A library’s collection exists to help the library meet its mission. When you are having trouble letting go of non-circulating library materials, or talking the Powers That Be into allowing you to do some weeding, this is a great point to make. I love the fortune cookie message in the image above. Applied to library collections, it is a great reminder that collection management is an execution of public trust. Any publicly-funded institution would do well to remember where their funding comes from. This is particularly important now, when IMLS stands to be eliminated from the 2018 federal budget. (Fight for Libraries!)
There are a few documents that may help put the library collection into perspective:
- The library has a mission statement. It may include values like lifelong learning, literacy, information needs, or curriculum support, for example.
- The library also has a collection management policy that states how its collections will fulfill its mission. What will the library collect, for whom, and why? For example, perhaps a public library will collect audio books for children to enhance literacy efforts for auditory learners. Maybe a university library will collect science journals in electronic format to increase access to research materials for students and faculty.
- Collection objectives detail the purpose of each collection and criteria for selection. They dictate what the librarian is hoping to accomplish with each collection and state criteria for selection. If you will collect audio books for children, which audio books will you choose? You may choose to only those collect classic fiction titles that are included in the curriculum. You may choose to only collect foreign language audio instruction in the languages that are taught in the school. You may choose to collect only unabridged audio books and avoid abridgements altogether. You may choose to avoid non-fiction titles in date-sensitive subject areas due to their short shelf life and high unit cost. Collection objectives help you select the best materials for the collection, and also to weed materials that don’t help the collection accomplish its goals.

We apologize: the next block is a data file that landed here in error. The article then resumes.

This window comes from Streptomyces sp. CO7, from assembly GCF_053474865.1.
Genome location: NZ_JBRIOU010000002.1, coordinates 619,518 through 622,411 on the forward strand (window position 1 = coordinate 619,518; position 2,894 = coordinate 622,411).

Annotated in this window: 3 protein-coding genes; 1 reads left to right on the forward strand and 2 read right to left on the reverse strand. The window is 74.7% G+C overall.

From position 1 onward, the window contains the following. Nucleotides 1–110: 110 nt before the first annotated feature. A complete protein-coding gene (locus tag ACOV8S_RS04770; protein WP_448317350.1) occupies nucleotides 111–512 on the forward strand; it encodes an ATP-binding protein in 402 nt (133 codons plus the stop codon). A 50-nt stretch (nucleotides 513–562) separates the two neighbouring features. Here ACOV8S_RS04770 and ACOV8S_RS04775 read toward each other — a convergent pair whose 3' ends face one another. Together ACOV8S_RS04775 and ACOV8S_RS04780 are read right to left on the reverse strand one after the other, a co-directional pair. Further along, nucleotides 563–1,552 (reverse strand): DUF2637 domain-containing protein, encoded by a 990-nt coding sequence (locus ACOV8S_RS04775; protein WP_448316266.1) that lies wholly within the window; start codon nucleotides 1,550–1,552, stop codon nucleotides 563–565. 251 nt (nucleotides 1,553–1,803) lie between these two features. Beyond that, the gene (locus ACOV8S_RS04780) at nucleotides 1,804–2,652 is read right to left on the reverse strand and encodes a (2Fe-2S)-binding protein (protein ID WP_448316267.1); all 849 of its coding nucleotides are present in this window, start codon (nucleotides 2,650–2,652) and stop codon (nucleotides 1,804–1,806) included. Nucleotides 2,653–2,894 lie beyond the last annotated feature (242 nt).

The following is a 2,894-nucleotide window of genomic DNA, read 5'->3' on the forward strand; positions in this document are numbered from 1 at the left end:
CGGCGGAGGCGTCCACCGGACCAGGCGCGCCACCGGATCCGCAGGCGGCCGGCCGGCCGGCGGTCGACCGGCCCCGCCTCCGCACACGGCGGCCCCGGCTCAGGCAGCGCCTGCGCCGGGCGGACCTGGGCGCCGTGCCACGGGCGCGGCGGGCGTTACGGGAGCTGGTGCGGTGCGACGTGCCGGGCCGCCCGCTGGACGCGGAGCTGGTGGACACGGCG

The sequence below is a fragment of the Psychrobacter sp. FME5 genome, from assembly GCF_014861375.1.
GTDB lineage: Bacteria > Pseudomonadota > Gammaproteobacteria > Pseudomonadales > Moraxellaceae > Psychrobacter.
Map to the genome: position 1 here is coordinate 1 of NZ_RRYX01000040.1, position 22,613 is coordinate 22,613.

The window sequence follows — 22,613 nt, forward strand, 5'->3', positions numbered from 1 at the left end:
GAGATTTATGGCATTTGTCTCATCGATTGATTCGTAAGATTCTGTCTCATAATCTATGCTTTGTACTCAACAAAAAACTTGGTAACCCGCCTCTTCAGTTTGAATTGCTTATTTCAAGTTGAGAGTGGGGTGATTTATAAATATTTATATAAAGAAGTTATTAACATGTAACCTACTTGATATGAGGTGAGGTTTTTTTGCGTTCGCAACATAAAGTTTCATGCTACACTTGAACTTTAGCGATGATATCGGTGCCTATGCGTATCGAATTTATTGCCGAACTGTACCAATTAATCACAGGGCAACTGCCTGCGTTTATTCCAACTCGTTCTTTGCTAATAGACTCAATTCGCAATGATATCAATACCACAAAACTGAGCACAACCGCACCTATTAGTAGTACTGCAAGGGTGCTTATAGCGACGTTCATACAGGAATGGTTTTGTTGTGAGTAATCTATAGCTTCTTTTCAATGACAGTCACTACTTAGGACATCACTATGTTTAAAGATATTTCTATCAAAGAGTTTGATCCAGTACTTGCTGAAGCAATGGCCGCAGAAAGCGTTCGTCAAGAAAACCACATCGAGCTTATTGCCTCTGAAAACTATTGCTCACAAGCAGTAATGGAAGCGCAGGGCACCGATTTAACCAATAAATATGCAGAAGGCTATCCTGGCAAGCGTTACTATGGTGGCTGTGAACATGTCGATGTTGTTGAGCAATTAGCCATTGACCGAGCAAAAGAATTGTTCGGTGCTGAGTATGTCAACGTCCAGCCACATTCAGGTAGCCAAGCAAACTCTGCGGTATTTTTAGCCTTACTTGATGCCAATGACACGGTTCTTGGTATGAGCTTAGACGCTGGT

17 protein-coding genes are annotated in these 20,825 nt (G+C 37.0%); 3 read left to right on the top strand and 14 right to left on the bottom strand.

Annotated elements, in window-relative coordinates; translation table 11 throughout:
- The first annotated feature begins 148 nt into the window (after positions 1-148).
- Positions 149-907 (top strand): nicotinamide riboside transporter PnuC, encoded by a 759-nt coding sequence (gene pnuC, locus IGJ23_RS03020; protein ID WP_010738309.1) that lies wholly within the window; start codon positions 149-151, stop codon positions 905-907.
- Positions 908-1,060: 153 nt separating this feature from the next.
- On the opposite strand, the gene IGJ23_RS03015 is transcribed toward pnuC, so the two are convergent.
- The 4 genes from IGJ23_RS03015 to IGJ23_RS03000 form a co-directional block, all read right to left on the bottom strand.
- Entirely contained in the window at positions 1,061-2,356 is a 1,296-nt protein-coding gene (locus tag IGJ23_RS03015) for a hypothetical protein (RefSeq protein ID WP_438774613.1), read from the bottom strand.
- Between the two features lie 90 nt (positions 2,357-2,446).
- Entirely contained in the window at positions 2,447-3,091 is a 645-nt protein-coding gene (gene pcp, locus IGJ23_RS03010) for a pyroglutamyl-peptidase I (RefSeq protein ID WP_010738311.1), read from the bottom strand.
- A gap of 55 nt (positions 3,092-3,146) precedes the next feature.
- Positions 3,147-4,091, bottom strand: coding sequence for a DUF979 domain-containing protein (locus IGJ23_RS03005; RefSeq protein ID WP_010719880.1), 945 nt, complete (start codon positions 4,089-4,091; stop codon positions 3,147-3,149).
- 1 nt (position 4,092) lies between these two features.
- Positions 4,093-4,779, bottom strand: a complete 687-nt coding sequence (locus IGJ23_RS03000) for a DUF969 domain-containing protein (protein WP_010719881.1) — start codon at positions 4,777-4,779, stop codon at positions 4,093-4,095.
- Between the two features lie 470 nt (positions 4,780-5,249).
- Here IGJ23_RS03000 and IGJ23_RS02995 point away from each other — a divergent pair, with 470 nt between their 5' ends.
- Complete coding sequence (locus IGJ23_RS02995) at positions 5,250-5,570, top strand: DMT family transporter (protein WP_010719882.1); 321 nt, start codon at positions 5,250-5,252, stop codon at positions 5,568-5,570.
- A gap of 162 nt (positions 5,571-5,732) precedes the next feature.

- Then there are collection benchmarks. They set a standard or expectation for a collection. You can then follow data to see if the collection is performing as expected. Of course, expectations are different for different materials. You wouldn’t hold a Latin dictionary to the same age or circulation benchmark as a James Patterson novel, for example. Benchmarks are a great way to weed because it becomes very clear which items are “working” (ie. helping the library meet its mission) and which aren’t.
This is a more holistic way of looking at collection management. So often a library has a mission statement and a collection policy, but they don’t consider how those two items relate. Adding the collection objectives and benchmarks add even more layers of analysis that encourage holistic collection management.
*Image labeled for reuse. Attribute: https://www.flickr.com/photos/glennbatuyong/3291425515